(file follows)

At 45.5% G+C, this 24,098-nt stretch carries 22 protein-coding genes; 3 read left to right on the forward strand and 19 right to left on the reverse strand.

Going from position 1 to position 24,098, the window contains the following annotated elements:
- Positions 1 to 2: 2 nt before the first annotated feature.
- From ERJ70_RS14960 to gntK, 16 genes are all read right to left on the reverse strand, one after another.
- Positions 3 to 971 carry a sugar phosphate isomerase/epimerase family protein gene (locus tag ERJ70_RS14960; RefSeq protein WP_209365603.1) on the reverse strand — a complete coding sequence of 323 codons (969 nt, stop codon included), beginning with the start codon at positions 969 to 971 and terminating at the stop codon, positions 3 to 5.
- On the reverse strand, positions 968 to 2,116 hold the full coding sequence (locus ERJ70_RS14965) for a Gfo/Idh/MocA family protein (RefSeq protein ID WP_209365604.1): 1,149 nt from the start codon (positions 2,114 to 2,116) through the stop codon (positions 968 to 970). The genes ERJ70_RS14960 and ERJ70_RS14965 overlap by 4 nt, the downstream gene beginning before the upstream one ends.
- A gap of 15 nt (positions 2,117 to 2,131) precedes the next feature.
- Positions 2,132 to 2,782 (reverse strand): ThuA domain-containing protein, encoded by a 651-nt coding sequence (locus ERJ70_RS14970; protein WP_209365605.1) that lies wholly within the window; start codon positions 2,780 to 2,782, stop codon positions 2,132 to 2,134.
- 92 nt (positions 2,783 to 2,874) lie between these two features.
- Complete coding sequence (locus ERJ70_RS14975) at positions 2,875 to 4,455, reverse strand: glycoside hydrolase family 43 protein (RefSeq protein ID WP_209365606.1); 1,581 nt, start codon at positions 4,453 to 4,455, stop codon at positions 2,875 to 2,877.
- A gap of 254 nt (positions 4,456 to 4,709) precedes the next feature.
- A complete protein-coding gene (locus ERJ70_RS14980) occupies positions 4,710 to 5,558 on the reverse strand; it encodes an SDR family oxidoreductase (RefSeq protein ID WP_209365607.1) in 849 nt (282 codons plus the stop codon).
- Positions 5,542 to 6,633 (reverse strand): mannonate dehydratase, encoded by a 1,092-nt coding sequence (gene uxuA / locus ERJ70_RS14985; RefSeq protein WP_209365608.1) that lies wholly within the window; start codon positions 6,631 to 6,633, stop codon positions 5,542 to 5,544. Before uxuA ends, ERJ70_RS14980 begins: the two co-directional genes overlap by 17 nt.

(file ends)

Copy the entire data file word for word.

At 45.5% G+C, this 24,098-nt stretch carries 22 protein-coding genes; 3 read left to right on the forward strand and 19 right to left on the reverse strand.

Going from position 1 to position 24,098, the window contains the following annotated elements:
- Positions 1 to 2: 2 nt before the first annotated feature.
- From ERJ70_RS14960 to gntK, 16 genes are all read right to left on the reverse strand, one after another.
- Positions 3 to 971 carry a sugar phosphate isomerase/epimerase family protein gene (locus tag ERJ70_RS14960; RefSeq protein WP_209365603.1) on the reverse strand — a complete coding sequence of 323 codons (969 nt, stop codon included), beginning with the start codon at positions 969 to 971 and terminating at the stop codon, positions 3 to 5.
- On the reverse strand, positions 968 to 2,116 hold the full coding sequence (locus ERJ70_RS14965) for a Gfo/Idh/MocA family protein (RefSeq protein ID WP_209365604.1): 1,149 nt from the start codon (positions 2,114 to 2,116) through the stop codon (positions 968 to 970). The genes ERJ70_RS14960 and ERJ70_RS14965 overlap by 4 nt, the downstream gene beginning before the upstream one ends.
- A gap of 15 nt (positions 2,117 to 2,131) precedes the next feature.
- Positions 2,132 to 2,782 (reverse strand): ThuA domain-containing protein, encoded by a 651-nt coding sequence (locus ERJ70_RS14970; protein WP_209365605.1) that lies wholly within the window; start codon positions 2,780 to 2,782, stop codon positions 2,132 to 2,134.
- 92 nt (positions 2,783 to 2,874) lie between these two features.
- Complete coding sequence (locus ERJ70_RS14975) at positions 2,875 to 4,455, reverse strand: glycoside hydrolase family 43 protein (RefSeq protein ID WP_209365606.1); 1,581 nt, start codon at positions 4,453 to 4,455, stop codon at positions 2,875 to 2,877.
- A gap of 254 nt (positions 4,456 to 4,709) precedes the next feature.
- A complete protein-coding gene (locus ERJ70_RS14980) occupies positions 4,710 to 5,558 on the reverse strand; it encodes an SDR family oxidoreductase (RefSeq protein ID WP_209365607.1) in 849 nt (282 codons plus the stop codon).
- Positions 5,542 to 6,633 (reverse strand): mannonate dehydratase, encoded by a 1,092-nt coding sequence (gene uxuA / locus ERJ70_RS14985; RefSeq protein WP_209365608.1) that lies wholly within the window; start codon positions 6,631 to 6,633, stop codon positions 5,542 to 5,544. Before uxuA ends, ERJ70_RS14980 begins: the two co-directional genes overlap by 17 nt.